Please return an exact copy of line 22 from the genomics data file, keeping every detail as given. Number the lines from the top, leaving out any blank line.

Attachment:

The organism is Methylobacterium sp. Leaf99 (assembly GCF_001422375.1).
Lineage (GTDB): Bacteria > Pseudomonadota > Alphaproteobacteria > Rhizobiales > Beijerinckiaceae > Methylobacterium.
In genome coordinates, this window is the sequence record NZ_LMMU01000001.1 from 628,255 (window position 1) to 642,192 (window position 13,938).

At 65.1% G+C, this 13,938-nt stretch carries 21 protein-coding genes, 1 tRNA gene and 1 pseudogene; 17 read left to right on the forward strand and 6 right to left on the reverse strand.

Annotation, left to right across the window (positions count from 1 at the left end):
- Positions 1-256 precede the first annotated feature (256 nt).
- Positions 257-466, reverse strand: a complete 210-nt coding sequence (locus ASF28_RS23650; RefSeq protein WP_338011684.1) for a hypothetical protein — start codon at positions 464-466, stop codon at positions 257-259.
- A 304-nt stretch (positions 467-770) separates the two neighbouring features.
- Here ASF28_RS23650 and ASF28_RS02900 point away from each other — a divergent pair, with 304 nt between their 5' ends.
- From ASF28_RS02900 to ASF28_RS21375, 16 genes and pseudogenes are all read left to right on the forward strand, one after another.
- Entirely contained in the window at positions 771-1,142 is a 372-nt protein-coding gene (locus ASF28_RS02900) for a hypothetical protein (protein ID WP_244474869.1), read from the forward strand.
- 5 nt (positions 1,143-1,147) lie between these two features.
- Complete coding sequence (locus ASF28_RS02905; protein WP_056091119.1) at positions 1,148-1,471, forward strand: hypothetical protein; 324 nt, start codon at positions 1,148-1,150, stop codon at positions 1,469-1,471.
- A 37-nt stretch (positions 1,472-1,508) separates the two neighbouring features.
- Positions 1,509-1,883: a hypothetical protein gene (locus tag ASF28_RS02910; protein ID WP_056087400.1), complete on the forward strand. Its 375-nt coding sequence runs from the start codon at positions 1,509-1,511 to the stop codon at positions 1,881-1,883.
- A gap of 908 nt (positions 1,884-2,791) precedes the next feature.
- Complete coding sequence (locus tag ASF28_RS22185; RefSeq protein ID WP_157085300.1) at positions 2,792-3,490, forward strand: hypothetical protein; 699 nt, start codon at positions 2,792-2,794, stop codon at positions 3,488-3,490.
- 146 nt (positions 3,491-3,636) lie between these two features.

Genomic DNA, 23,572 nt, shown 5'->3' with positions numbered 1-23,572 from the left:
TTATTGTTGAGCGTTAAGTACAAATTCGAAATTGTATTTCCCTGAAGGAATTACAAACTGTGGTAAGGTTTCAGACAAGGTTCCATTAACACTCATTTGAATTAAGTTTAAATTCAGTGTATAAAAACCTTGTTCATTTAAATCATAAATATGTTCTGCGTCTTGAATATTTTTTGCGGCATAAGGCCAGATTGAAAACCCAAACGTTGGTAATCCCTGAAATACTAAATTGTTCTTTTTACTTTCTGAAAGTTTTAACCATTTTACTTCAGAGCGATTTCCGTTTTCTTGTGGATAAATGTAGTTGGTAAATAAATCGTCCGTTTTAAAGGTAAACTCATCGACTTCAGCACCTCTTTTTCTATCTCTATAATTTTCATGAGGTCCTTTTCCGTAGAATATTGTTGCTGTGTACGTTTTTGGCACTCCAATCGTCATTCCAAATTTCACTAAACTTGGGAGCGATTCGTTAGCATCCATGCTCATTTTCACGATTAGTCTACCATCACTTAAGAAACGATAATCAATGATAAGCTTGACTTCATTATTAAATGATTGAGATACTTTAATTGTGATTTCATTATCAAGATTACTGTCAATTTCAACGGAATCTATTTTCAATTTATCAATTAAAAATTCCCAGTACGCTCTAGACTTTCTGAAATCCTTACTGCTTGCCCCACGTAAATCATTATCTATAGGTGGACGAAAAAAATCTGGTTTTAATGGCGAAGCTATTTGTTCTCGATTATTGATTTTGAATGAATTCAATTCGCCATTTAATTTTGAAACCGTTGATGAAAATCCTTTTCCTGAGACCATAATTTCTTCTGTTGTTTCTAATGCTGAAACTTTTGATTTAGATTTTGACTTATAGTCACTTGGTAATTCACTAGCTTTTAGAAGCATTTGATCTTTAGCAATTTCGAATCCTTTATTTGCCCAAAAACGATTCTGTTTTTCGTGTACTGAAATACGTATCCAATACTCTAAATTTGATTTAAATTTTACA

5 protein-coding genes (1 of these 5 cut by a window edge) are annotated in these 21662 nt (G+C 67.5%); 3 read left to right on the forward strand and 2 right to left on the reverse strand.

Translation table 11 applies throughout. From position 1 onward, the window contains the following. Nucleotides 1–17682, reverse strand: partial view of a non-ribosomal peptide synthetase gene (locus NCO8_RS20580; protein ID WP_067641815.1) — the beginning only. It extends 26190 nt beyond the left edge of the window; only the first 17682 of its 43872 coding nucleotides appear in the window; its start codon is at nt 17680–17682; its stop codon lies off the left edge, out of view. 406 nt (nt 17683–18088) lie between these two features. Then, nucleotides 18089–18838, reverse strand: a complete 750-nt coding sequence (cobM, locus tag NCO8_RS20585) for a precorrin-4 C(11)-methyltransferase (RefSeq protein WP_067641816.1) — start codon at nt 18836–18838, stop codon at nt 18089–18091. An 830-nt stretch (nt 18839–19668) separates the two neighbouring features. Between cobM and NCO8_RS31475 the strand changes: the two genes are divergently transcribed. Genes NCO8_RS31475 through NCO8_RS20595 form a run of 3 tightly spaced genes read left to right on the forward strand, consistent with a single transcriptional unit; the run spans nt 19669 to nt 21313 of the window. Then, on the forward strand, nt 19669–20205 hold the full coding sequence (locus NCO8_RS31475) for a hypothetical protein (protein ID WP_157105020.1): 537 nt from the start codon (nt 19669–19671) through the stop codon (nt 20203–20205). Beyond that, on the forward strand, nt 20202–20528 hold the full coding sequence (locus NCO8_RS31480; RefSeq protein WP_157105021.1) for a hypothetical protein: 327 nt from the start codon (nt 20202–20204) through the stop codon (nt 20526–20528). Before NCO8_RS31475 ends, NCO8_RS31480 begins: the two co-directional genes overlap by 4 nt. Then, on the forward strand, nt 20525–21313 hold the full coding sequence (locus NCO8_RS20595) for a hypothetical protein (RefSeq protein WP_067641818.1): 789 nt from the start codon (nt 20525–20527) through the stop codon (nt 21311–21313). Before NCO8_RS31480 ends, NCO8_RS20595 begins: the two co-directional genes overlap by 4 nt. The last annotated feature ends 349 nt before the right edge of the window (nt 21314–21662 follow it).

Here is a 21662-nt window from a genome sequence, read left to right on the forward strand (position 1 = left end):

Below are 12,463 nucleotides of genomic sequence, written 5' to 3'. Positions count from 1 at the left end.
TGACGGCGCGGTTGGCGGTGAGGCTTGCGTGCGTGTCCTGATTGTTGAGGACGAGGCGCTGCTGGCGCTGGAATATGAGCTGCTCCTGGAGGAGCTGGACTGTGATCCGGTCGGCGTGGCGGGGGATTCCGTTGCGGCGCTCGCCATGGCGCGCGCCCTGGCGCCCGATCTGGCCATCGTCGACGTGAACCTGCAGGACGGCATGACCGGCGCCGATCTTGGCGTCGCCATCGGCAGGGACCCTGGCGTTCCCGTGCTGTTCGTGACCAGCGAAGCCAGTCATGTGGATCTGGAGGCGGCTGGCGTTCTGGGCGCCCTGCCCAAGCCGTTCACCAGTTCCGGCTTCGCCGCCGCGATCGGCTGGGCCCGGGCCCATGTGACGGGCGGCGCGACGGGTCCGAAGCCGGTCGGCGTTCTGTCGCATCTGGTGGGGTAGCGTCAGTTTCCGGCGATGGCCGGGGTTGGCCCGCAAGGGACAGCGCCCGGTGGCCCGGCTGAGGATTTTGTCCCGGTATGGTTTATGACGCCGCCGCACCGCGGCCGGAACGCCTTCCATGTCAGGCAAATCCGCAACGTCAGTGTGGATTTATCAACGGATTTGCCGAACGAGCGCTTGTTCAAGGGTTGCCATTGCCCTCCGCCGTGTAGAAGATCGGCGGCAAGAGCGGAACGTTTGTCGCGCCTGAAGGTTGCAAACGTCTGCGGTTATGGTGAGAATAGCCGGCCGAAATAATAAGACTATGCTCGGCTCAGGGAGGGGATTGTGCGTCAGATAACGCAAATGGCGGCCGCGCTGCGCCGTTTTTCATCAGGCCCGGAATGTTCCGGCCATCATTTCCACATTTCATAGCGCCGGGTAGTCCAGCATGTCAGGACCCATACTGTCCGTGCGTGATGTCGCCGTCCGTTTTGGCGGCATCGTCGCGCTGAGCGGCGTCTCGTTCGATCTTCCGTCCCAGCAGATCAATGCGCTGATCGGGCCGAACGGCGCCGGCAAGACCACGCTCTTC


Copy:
Translation table 11 applies throughout. From position 1 onward, the window contains the following. Nucleotides 1–17682, reverse strand: partial view of a non-ribosomal peptide synthetase gene (locus NCO8_RS20580; protein ID WP_067641815.1) — the beginning only. It extends 26190 nt beyond the left edge of the window; only the first 17682 of its 43872 coding nucleotides appear in the window; its start codon is at nt 17680–17682; its stop codon lies off the left edge, out of view. 406 nt (nt 17683–18088) lie between these two features. Then, nucleotides 18089–18838, reverse strand: a complete 750-nt coding sequence (cobM, locus tag NCO8_RS20585) for a precorrin-4 C(11)-methyltransferase (RefSeq protein WP_067641816.1) — start codon at nt 18836–18838, stop codon at nt 18089–18091. An 830-nt stretch (nt 18839–19668) separates the two neighbouring features. Between cobM and NCO8_RS31475 the strand changes: the two genes are divergently transcribed. Genes NCO8_RS31475 through NCO8_RS20595 form a run of 3 tightly spaced genes read left to right on the forward strand, consistent with a single transcriptional unit; the run spans nt 19669 to nt 21313 of the window. Then, on the forward strand, nt 19669–20205 hold the full coding sequence (locus NCO8_RS31475) for a hypothetical protein (protein ID WP_157105020.1): 537 nt from the start codon (nt 19669–19671) through the stop codon (nt 20203–20205). Beyond that, on the forward strand, nt 20202–20528 hold the full coding sequence (locus NCO8_RS31480; RefSeq protein WP_157105021.1) for a hypothetical protein: 327 nt from the start codon (nt 20202–20204) through the stop codon (nt 20526–20528). Before NCO8_RS31475 ends, NCO8_RS31480 begins: the two co-directional genes overlap by 4 nt. Then, on the forward strand, nt 20525–21313 hold the full coding sequence (locus NCO8_RS20595) for a hypothetical protein (RefSeq protein WP_067641818.1): 789 nt from the start codon (nt 20525–20527) through the stop codon (nt 21311–21313). Before NCO8_RS31480 ends, NCO8_RS20595 begins: the two co-directional genes overlap by 4 nt. The last annotated feature ends 349 nt before the right edge of the window (nt 21314–21662 follow it).